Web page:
EarthView–Fire and Rebirth: Landsat Tells Yellowstone's Story
USGS EarthView of the Week
EarthViews is a continuing series in which we share a USGS Image of the Week featuring the USGS/NASA Landsat program. From the artistry of Earth imagery to natural and human-caused land change over time, check back every Friday to finish your week with a visual flourish!
The EarthView: Fire and Rebirth-Landsat Tells Yellowstone's Story
In the summer of 1988, a wildfire ravaged the world's first national park, consuming 1.2 million acres in and around the Greater Yellowstone Park ecosystem. Landsat imagery became an important record of the burn severity and recovery.
As we celebrate the 100th anniversary of the National Park Service, which was established to better manage Yellowstone and other national parks within the Department of Interior, Landsat continues to prove the outstanding value of its land-monitoring mission. The June 2016 image, captured by Landsat 8, portrays the widespread recovery of tree cover and other vegetation within the 28-year-old burn scar.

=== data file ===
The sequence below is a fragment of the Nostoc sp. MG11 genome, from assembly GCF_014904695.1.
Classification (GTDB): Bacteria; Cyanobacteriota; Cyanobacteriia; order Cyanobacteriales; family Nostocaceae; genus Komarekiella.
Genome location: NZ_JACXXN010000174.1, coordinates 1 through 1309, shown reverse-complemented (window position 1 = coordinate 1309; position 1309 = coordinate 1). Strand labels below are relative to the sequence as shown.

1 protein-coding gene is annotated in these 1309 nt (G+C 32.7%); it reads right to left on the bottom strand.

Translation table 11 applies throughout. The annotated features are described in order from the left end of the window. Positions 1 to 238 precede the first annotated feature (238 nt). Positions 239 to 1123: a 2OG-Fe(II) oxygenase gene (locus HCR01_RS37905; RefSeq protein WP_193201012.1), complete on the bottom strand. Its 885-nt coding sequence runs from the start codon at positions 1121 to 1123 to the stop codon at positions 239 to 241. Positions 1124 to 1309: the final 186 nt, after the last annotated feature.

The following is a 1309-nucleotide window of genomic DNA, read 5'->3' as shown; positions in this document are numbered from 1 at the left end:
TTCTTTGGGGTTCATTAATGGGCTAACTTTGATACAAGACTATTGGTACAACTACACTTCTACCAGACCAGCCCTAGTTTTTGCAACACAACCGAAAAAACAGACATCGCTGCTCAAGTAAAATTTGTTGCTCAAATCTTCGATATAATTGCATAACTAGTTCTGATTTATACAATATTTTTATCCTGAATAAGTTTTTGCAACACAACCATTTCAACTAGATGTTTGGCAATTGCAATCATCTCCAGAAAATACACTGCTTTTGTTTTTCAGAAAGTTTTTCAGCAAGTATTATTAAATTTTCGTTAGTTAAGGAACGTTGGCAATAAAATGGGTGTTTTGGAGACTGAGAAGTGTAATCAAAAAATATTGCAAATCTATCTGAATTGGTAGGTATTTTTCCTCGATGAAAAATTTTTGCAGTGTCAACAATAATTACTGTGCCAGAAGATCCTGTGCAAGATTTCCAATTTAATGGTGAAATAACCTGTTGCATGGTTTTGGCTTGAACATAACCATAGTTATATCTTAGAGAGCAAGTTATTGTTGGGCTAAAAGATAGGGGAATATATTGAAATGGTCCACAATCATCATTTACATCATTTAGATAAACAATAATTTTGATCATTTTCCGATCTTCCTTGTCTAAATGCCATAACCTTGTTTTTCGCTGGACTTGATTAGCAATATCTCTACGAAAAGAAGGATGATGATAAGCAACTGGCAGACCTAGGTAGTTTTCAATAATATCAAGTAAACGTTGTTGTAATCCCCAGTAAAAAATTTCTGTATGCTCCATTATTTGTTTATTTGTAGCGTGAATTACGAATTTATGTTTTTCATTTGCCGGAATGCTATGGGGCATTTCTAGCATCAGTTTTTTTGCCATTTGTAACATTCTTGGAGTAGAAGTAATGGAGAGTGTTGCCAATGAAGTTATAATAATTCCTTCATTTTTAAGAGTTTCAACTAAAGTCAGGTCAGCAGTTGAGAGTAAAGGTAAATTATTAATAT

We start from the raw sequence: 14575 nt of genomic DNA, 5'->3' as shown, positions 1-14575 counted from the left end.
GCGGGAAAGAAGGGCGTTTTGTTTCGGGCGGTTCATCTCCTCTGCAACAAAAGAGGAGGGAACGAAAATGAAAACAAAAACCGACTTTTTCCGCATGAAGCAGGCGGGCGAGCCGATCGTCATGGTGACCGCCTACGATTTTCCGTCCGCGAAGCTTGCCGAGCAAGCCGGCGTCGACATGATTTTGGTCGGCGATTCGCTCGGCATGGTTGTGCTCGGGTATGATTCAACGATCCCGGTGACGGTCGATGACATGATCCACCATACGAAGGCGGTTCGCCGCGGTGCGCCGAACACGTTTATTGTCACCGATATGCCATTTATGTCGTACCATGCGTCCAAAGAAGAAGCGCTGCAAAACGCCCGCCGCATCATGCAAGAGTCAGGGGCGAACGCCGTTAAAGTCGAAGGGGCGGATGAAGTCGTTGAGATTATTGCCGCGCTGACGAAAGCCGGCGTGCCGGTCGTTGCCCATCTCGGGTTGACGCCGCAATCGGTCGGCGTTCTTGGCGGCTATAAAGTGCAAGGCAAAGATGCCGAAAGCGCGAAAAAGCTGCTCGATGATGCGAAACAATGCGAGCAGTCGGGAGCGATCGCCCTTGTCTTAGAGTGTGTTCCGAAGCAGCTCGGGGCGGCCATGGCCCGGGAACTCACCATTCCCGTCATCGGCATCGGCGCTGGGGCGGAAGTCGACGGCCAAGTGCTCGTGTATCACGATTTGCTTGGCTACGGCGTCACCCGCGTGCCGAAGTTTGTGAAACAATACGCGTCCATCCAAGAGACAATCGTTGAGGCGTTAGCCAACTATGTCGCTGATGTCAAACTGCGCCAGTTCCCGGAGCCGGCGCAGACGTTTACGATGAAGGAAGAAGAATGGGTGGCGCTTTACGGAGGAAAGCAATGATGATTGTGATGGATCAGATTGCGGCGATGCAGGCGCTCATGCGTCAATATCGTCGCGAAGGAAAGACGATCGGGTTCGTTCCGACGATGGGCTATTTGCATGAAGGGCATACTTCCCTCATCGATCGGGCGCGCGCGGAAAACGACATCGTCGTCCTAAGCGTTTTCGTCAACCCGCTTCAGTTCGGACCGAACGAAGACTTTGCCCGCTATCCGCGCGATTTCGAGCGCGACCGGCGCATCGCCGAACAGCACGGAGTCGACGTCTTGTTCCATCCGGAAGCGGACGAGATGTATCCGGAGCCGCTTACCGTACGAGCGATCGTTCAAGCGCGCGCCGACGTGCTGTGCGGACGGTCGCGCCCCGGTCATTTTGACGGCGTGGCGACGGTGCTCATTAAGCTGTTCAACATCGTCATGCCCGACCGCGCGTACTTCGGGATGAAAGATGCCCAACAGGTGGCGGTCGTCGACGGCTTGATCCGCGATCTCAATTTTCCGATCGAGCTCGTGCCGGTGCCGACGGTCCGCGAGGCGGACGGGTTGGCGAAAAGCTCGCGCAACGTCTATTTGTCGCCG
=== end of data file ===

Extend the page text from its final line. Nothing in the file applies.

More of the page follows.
The national park's western border is easily evident in images acquired shortly before and after the fire, on Sept. 22, 1987, and again on Oct. 10, 1988. A prohibition on logging in the national park is revealed in a dividing line of land use that shows dark green forests to the right of the park boundary, and the pink and light green hues of forest clearcuts to the left.
Yellowstone's healing since the fire is obvious in the time-series views as well. Landsat 5's shortwave infrared, near-infrared, and red bands combine in the October 1988 image to reveal vibrant red burn scars above and below Yellowstone Lake. In 2016, the scars have faded beneath the lush, green forest canopies and resurgent grasslands.
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